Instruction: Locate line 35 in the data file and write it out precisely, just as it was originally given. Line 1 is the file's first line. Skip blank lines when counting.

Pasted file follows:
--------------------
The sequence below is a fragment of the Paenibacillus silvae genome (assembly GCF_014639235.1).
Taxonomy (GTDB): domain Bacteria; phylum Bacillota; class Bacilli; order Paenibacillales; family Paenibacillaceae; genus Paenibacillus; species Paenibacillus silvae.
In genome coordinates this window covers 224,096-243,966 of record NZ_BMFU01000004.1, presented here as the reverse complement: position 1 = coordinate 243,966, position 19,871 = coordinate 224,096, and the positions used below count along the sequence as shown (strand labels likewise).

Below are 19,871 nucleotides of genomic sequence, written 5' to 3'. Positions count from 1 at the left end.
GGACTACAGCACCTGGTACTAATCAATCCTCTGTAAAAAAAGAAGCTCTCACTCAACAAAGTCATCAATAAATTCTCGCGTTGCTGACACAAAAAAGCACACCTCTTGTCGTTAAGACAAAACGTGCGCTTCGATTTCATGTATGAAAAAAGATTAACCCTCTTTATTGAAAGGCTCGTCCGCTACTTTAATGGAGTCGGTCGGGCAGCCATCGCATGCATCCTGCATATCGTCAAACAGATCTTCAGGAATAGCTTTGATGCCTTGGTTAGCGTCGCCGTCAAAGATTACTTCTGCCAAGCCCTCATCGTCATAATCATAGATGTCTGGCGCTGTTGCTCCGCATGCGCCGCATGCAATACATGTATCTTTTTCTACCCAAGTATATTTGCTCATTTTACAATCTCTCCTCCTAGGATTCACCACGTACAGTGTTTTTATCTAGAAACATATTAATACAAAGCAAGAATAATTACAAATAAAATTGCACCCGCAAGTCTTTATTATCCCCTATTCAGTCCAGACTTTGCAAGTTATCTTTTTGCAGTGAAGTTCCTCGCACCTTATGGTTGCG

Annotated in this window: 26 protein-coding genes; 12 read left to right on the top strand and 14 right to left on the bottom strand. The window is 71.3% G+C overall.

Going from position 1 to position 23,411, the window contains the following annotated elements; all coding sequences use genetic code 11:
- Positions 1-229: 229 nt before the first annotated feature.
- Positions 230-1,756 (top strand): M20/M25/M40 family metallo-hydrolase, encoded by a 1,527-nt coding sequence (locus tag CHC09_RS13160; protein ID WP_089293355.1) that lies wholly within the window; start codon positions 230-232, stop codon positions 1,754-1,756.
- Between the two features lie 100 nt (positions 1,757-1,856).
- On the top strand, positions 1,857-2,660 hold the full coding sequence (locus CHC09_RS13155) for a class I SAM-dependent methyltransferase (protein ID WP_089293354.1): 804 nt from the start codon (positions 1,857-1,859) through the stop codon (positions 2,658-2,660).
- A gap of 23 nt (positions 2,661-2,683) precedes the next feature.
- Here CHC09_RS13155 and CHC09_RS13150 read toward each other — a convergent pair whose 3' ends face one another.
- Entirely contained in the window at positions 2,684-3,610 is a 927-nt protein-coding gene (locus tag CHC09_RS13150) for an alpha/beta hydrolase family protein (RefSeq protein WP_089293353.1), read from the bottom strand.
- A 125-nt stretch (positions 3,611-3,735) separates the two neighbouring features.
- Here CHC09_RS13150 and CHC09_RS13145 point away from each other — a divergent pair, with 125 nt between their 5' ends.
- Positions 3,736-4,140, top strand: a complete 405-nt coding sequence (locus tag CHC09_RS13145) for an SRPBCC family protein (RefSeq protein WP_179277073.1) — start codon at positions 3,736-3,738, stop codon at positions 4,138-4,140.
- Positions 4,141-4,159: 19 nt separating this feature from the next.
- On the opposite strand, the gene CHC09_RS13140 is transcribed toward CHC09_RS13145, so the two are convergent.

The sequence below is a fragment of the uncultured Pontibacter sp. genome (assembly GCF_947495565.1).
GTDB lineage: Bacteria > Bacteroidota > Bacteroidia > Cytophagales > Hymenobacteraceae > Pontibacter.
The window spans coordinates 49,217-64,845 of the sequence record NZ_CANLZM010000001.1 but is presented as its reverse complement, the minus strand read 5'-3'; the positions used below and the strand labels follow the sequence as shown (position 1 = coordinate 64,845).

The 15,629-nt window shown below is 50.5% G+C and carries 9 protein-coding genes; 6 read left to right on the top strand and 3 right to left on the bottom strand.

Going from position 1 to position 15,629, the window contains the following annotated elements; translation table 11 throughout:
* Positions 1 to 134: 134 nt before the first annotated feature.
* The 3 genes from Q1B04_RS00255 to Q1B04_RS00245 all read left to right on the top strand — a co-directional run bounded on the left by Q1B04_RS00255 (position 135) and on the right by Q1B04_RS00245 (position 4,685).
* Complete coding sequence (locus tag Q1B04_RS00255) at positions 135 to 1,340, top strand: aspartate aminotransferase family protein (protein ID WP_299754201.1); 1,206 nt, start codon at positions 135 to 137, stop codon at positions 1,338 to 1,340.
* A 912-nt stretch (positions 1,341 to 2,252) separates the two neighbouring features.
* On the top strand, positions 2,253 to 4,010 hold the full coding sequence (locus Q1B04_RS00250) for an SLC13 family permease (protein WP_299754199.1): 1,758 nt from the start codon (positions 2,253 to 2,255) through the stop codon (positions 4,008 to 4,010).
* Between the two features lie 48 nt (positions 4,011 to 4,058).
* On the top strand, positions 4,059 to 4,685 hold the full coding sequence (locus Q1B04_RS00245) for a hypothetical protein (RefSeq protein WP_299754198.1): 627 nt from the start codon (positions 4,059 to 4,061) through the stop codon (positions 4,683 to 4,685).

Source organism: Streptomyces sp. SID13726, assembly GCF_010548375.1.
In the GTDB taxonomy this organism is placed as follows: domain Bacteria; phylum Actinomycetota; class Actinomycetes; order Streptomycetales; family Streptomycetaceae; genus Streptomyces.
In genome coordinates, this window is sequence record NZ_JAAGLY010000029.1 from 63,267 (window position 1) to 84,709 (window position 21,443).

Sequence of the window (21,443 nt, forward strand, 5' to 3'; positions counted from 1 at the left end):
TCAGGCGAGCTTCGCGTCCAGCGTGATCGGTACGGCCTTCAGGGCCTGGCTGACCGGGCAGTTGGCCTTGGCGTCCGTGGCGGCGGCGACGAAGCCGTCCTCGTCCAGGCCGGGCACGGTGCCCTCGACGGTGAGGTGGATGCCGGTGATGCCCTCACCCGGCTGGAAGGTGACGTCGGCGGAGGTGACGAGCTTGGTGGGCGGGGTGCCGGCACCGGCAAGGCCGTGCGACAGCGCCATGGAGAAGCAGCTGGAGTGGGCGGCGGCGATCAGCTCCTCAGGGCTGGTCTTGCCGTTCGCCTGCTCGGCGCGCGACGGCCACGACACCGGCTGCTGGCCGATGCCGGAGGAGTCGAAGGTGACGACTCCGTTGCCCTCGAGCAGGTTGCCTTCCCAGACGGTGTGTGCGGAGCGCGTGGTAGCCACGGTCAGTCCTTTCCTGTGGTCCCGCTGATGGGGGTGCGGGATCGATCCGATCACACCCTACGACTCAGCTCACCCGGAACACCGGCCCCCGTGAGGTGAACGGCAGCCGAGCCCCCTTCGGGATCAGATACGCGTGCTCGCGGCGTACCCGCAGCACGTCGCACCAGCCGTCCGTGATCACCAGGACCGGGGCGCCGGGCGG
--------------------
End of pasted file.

Sequence of the window (21,443 nt, forward strand, 5' to 3'; positions counted from 1 at the left end):